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    Insider Trading, Litigation Concerns, and Auditor...
    research summary posted September 14, 2015 by Jennifer M Mueller-Phillips, tagged 01.0 Standard Setting, 01.05 Impact of SOX, 06.0 Risk and Risk Management, Including Fraud Risk, 06.09 Litigation Risk, 12.0 Accountants’ Reports and Reporting, 12.01 Going Concern Decisions 
    Insider Trading, Litigation Concerns, and Auditor Going-Concern Opinions.
    Practical Implications:

    The study offers two primary contributions. First, it provides insight into the incentive effect of corporate insider trading on auditor behavior. The study helps to fill this gap by providing evidence on the relationship between managers’ incentives and auditors’ opinions. Second, this study adds to the literature on insider trading. The evidence extends this literature by showing that insiders’ incentives to sell and their desire to avoid litigation can influence auditors’ reports.


    Chen, C., X. Martin, and X. Wang. 2013. Insider Trading, Litigation Concerns, and Auditor Going-Concern Opinions. Accounting Review 88 (2): 365-393.

    going-concern opinion, insider tracking, litigation risk, SOX
    Purpose of the Study:

    The authors investigate whether managers’ litigation concerns about insider selling affect the likelihood of firms receiving going-concern opinions. Prior studies show that managers face the risk of trade-related litigation around news events. To reduce their risk exposure, managers have at least two options. First, they can abstain from trading before notable events.  Alternatively, when managers do choose to trade, they can attempt to alter the information flow in the post-trading period to avoid price swings and escape regulators’ scrutiny. The authors focus on this option with respect to the association between managers’ insider sales and auditors’ going-concern modifications.

    At least two reasons motivate the focus on insider selling. First, the information content of the two types of auditor opinion is asymmetric. First-time going-concern opinions induce significantly negative market reactions, while clean opinions do not generate positive market reactions. Insiders are therefore less concerned about buying and the subsequent receipt of a clean opinion. Second, Roulstone (2008) argues that bad-news disclosures are more likely to trigger investor lawsuits that allege inadequate disclosure by management. Such lawsuits usually use pre-disclosure insider selling to indicate management’s foreknowledge of bad news. Thus, in contrast to insider purchases ahead of good news, insider sales ahead of bad news carry a significant legal risk.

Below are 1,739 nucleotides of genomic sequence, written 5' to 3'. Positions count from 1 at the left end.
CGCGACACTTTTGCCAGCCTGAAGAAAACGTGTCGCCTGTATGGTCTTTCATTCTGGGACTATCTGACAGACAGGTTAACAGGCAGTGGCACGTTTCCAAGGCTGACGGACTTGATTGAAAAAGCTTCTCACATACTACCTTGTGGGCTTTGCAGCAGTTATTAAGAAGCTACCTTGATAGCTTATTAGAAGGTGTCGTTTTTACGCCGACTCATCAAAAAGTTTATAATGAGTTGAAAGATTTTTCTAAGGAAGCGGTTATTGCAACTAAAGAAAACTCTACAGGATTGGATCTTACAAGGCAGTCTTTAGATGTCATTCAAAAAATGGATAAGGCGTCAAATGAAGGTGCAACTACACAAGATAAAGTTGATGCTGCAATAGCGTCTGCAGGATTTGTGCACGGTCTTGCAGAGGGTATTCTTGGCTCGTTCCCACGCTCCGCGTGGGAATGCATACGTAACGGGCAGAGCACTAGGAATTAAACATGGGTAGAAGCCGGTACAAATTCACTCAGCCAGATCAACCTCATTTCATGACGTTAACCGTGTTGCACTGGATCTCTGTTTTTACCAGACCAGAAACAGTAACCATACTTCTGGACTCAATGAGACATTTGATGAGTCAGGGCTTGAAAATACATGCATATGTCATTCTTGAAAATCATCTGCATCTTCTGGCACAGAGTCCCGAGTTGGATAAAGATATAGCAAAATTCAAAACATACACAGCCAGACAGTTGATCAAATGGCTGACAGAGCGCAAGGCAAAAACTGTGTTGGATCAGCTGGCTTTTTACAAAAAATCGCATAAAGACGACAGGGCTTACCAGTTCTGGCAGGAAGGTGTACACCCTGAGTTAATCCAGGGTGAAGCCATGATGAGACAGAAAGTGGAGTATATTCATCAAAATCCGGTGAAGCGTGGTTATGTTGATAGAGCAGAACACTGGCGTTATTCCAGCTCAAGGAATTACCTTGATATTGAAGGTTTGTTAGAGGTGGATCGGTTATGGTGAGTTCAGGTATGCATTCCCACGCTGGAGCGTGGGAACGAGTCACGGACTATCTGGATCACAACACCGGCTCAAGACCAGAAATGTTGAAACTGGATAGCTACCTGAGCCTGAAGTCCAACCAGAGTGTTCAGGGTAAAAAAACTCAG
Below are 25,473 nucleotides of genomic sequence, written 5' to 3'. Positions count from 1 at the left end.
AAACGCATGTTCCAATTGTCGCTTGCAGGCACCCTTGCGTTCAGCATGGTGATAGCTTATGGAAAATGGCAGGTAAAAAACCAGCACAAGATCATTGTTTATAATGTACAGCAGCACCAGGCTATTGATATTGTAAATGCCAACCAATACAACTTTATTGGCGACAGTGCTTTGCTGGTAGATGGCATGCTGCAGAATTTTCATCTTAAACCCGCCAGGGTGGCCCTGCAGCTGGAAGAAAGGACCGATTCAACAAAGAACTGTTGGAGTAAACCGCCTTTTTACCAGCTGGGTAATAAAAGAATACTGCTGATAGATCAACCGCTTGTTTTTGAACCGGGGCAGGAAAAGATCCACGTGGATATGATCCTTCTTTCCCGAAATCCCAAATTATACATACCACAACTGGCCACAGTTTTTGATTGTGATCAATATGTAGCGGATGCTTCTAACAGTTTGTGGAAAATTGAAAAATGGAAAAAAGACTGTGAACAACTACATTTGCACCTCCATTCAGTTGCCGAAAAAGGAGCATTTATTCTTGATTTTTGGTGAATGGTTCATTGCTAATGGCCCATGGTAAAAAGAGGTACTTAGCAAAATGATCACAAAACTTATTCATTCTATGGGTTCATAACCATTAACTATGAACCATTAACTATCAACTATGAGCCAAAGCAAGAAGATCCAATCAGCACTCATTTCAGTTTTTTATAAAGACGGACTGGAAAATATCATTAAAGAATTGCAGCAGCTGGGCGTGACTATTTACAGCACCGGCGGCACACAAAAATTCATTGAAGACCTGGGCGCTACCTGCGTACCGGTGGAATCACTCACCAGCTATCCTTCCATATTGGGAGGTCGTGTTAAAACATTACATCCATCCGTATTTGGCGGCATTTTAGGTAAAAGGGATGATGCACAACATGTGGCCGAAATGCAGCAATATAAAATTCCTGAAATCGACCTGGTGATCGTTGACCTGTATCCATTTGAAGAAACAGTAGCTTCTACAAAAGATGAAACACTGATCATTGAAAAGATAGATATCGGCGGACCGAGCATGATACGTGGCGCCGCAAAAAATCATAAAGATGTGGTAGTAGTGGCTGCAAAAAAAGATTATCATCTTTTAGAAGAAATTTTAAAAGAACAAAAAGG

Design/Method/ Approach:

    The authors obtain insider trading data from Thomson Reuter. They obtain information about audit opinions and audit fees from Audit Analytics for the period 2000 through 2007. They then match the audit opinion data with the Compustat industrial annual file, the Center for Research in Security Prices (CRSP) database, and the Insider Trading database. The final sample retains 12,329 firm years, consisting of 801 observations with first-time going-concern opinions and 11,528 observations with clean opinions.

    • The authors find evidence that a higher level of insider selling is associated with a lower likelihood of receiving a first-time going-concern report.
    • For a one standard deviation increase in insider selling, the probability of receiving going-concern reports decreases by 1.39 percent.
    • The negative relation between insider selling and the probability of receiving a going-concern opinion is stronger for firms that are more economically important to their auditors but weaker for firms whose auditors have greater concerns about litigation exposure and reputation loss and for firms with more independent audit committees.
    • Auditors who issue clean opinions for clients with higher levels of insider selling have a lower frequency of dismissals in the subsequent year.
    • These results are consistent with the notion that management influences auditors’ opinions but are inconsistent with the notion that insiders reduce their selling in anticipation of going-concern reports.
    • The negative relation between insider selling and the likelihood of receiving a going-concern opinion holds for the pre- and post-SOX periods but is significantly weaker in the post-SOX period.
    Accountants' Reporting, Risk & Risk Management - Including Fraud Risk, Standard Setting
    Going Concern Decisions, Going Concern Decisions, Impact of SOX, Litigation Risk